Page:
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Elena Gilroy, Mallows Bay Operations Manager, Charles County Recreation, Parks and Tourism, gives an introduction of what you can experience while exploring the Beaver Trail within Mallows Bay Park in Nanjemoy, Maryland. Credit: National Marine Sanctuary Foundation/NOAA.

Beaver Trail

Length: 0.5 miles

Difficulty: Moderate/difficult

Along this trail, hikers will walk along the slopes of the Beaver Pond, where evidence of beaver activity can be seen. Under the shade of tall beech trees, unique plants grow. Hotspots highlight these plants, such as native orchids and mosses. Past the Beaver Pond, the trail changes into a secondary succession forest – a landscape dominated by young, skinny trees that hints at the former use of the land for farming.

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Beaver Trail

Mallows Bay County Park

Explore the Beaver Trail Highlights

image of Beaver Trail Entrance
Beaver Trail Entrance

Welcome to the Beaver Trail! Once you're in the virtual trail:  Click or tap on the screen to navigate along the trail, which is highlighted by the text along the bottom of your screen.  Click or tap on the orange hotspots to learn more information about the highlighted area.  Use the mini-map in the upper left hand corner of your screen to navigate or skip ahead. And most importantly, have fun! read more

image of Common Persimmon
Common Persimmon

In addition to the pawpaw, another native tree with edible fruit at Mallows Bay is the common persimmon. The fruit is yellow to orange in color and ripens in the fall. Many animals eat this fruit, including deer, raccoons, and different kinds of birds. Persimmon trees are also home to moth caterpillars like the luna moth. Although they have been seen at Mallows Bay, luna moths are rarely seen as they have a short adult life, lasting only one week. read more

image of Beech Tree
Beech Tree

Right off the trail stands a large American beech tree. Its leaves turn golden in the fall and stay on the tree all winter, which is a process called marcescence. Here you might even find some edible beechnuts on the forest floor—they're brown, triangular nuts with spiny husks. read more

image of Crane-fly Orchid
Crane-fly Orchid

Under the shade of a large beech tree, you may find small, woodland orchids called crane-fly orchids. In the early spring, green leaves with purple undersides can be found on the forest floor. The leaves fall off as the stem grows to about a foot tall, and then the flowers bloom in small, yellowish-brown clusters. Moths in the Noctuidae family pollinate these flowers. read more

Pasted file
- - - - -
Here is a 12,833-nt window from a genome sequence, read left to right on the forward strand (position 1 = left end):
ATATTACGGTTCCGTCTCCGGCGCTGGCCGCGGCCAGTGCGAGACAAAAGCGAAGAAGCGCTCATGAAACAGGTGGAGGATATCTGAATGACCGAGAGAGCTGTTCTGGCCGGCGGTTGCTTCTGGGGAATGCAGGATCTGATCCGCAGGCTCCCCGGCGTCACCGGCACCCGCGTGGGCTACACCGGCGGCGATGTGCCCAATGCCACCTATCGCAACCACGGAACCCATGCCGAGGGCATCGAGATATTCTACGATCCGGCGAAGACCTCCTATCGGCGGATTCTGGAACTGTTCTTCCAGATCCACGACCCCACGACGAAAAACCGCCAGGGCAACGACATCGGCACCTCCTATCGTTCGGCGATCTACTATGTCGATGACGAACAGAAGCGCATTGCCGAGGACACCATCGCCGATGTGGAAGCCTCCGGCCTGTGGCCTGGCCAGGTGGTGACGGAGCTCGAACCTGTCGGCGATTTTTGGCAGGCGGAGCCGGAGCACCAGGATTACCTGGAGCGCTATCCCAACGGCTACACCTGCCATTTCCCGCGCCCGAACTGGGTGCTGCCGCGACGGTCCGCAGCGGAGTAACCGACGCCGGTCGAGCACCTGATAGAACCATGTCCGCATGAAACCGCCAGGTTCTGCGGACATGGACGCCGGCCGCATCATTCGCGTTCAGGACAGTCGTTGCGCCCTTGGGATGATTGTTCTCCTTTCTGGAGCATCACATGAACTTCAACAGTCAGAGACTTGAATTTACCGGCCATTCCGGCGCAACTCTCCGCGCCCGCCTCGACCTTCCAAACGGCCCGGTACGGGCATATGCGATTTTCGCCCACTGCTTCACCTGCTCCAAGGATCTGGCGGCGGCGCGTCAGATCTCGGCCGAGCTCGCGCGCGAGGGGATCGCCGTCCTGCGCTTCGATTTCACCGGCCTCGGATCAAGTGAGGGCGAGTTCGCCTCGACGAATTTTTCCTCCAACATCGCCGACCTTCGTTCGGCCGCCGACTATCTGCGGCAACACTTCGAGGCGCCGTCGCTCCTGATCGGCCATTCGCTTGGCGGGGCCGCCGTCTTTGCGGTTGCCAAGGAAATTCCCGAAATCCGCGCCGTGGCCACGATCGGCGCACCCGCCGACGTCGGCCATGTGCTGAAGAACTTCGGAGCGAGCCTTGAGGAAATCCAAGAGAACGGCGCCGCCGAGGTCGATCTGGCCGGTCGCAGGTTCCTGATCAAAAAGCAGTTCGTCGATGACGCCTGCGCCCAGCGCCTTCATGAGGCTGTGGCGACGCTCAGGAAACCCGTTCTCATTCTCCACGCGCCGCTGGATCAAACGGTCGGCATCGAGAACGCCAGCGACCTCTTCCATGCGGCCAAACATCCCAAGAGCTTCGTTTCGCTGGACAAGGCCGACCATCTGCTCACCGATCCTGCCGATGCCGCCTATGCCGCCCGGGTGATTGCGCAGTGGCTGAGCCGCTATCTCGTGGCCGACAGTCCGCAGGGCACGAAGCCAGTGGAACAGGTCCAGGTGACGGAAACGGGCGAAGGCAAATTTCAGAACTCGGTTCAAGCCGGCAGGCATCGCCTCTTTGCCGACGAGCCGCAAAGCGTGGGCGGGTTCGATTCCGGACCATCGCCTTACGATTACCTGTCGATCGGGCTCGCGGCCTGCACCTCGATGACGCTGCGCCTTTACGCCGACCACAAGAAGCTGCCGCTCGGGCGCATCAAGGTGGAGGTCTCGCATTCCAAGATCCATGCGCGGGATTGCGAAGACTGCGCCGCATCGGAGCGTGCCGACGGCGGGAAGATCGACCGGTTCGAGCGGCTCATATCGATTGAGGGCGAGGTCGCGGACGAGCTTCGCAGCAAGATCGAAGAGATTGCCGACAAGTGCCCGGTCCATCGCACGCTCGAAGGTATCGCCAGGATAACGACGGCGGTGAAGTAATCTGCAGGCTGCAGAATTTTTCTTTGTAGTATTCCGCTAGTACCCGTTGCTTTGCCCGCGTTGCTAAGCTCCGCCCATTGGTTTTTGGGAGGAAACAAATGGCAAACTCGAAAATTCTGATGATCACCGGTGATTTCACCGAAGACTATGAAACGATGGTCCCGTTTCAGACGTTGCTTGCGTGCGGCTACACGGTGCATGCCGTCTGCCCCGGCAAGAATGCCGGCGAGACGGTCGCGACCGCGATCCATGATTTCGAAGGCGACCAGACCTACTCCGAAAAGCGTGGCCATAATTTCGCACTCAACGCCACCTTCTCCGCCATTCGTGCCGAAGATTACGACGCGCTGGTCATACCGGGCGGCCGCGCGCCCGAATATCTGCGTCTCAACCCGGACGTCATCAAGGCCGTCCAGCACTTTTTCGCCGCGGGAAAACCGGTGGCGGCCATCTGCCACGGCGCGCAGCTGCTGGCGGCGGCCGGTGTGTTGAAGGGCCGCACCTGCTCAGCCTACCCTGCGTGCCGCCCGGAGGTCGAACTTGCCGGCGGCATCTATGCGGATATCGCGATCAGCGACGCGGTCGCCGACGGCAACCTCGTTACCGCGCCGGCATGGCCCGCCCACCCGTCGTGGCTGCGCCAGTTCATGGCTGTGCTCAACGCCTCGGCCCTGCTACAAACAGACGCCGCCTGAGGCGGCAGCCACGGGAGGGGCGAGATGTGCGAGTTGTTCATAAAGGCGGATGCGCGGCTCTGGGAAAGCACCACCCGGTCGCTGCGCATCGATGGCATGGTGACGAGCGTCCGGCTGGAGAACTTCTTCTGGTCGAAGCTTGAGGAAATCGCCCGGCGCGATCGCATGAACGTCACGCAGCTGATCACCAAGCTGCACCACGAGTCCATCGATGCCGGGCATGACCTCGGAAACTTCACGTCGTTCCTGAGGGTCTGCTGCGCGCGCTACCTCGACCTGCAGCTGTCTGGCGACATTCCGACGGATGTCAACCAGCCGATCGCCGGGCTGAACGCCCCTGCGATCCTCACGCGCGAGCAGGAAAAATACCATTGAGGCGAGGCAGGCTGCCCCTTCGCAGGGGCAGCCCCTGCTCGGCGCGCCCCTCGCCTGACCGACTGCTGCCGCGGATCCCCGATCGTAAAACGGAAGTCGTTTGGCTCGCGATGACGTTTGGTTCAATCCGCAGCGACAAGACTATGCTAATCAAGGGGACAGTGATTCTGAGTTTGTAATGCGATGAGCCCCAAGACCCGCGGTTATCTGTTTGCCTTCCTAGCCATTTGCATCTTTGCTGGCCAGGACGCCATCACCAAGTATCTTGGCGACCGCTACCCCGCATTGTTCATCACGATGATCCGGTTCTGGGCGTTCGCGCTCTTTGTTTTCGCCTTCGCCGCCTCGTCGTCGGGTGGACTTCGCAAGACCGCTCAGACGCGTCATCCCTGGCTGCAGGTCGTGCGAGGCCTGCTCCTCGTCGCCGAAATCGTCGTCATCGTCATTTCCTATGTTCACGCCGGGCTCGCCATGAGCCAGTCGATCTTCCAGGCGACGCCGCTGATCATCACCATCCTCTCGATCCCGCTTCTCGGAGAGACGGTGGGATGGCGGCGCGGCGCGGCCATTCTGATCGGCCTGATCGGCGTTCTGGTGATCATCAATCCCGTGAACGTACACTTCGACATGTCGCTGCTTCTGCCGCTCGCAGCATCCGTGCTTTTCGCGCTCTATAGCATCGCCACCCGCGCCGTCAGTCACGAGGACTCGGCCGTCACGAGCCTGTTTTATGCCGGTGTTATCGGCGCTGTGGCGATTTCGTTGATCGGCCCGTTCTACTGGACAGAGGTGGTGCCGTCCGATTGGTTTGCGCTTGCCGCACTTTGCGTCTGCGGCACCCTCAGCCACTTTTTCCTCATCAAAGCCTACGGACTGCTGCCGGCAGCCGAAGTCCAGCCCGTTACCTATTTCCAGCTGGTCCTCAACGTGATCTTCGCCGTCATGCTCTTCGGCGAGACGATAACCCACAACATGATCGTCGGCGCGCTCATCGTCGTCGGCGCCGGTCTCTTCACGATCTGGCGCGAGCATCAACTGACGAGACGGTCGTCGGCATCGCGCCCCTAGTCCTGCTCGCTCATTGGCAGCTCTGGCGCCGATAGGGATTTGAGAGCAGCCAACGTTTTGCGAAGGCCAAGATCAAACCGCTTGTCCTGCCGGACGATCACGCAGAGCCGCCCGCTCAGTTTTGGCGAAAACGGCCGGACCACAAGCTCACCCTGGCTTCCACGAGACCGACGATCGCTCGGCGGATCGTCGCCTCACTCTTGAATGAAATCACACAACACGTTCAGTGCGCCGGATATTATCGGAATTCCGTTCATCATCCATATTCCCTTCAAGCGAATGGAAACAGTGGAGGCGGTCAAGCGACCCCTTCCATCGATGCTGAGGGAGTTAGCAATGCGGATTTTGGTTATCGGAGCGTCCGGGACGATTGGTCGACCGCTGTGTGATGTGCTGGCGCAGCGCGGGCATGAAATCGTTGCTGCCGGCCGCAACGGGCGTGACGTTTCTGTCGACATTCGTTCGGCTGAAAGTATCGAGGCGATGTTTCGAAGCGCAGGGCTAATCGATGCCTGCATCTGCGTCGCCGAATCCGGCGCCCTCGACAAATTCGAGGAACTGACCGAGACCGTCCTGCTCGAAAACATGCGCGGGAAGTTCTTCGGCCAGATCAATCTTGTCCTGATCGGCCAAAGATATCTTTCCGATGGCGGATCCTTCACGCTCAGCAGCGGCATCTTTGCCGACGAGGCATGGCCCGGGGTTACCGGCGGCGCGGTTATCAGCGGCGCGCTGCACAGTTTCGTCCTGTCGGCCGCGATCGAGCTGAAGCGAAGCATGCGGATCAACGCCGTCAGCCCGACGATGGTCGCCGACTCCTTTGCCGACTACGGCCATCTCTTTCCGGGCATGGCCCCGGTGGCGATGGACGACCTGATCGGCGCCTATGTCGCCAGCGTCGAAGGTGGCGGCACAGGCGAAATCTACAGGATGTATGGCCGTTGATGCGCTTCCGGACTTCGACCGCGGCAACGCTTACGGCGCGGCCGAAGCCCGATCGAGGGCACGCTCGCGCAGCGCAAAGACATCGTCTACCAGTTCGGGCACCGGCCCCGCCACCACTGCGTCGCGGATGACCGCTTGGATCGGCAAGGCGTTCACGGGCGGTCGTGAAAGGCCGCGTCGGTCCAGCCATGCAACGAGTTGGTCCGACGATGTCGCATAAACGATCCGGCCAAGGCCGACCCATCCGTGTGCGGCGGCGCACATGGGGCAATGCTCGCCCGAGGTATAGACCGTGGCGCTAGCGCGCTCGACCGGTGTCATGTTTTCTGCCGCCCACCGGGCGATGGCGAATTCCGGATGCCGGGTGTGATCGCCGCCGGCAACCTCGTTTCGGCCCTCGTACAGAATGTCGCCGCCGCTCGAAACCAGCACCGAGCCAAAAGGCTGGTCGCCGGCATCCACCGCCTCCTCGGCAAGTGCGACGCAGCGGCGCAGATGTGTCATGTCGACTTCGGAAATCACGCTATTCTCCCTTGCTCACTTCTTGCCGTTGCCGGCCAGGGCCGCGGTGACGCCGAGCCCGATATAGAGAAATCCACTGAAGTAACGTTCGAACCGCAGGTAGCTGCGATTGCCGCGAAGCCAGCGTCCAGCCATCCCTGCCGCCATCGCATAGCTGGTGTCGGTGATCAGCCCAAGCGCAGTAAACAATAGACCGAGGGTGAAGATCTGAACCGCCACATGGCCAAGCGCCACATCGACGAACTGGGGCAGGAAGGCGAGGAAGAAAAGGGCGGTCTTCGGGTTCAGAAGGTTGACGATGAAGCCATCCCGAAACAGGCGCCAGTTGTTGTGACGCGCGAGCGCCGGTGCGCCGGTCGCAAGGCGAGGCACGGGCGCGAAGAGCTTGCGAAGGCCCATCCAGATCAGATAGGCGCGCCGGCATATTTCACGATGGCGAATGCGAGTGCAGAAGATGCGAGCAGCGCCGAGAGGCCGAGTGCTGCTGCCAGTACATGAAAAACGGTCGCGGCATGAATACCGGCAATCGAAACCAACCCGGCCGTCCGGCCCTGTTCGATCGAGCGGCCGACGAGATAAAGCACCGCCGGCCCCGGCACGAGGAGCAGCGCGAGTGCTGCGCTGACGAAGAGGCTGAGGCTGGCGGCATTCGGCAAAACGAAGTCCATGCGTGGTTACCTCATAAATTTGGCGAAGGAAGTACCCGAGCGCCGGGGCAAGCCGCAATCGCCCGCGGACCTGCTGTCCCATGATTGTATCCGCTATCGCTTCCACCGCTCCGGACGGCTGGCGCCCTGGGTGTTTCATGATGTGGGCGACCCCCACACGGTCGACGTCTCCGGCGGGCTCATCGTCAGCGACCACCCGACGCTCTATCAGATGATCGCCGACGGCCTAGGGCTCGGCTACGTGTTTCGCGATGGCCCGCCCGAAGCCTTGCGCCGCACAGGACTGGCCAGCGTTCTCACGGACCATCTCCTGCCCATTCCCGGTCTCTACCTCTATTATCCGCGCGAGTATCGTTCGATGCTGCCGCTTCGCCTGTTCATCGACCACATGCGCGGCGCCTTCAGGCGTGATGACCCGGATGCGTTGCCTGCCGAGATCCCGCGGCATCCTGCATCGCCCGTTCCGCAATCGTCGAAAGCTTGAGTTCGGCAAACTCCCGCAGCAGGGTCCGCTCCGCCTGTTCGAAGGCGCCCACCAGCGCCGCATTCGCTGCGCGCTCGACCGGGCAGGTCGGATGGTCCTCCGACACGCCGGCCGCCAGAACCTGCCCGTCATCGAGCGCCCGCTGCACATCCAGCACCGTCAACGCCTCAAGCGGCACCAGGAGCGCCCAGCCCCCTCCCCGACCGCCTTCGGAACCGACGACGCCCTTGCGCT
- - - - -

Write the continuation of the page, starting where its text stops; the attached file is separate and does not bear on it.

image of Beaver Pond
Beaver Pond

In the pond, you can see an active beaver dam. Piles of sticks and mud slow the flow of water from upstream and form a shallow pool of water. You can also see evidence of beavers by looking for tree stumps that have been gnawed to a sharp point. In this area, there may also be snapping turtles swimming through the water, or painted turtles, red-eared sliders, or northern red-bellied cooters sunning themselves on logs. read more

image of Fan clubmoss
Fan clubmoss

Fan clubmoss, also known as ground cedar or crowsfoot, is a plant that lives on the forest floor. It is an evergreen, which means it stays green all year round, even in the winter. They tend to be found in wooded areas where oak trees and conifers are also found. They were once threatened by their popularity as Christmas greenery, but have recovered. read more

image of Secondary Succession Forest
Secondary Succession Forest

As you walk along this trail, you will notice that most of the trees are young with very few mature trees. The lack of mature trees hints that the land was used for farming. Now that the land is no longer used for farming, it is slowly turning back into a forest. Sweet gum is one of the first trees to grow in a forest after a disturbance and is known as a secondary succession tree. You can see its... read more

Elevation Profile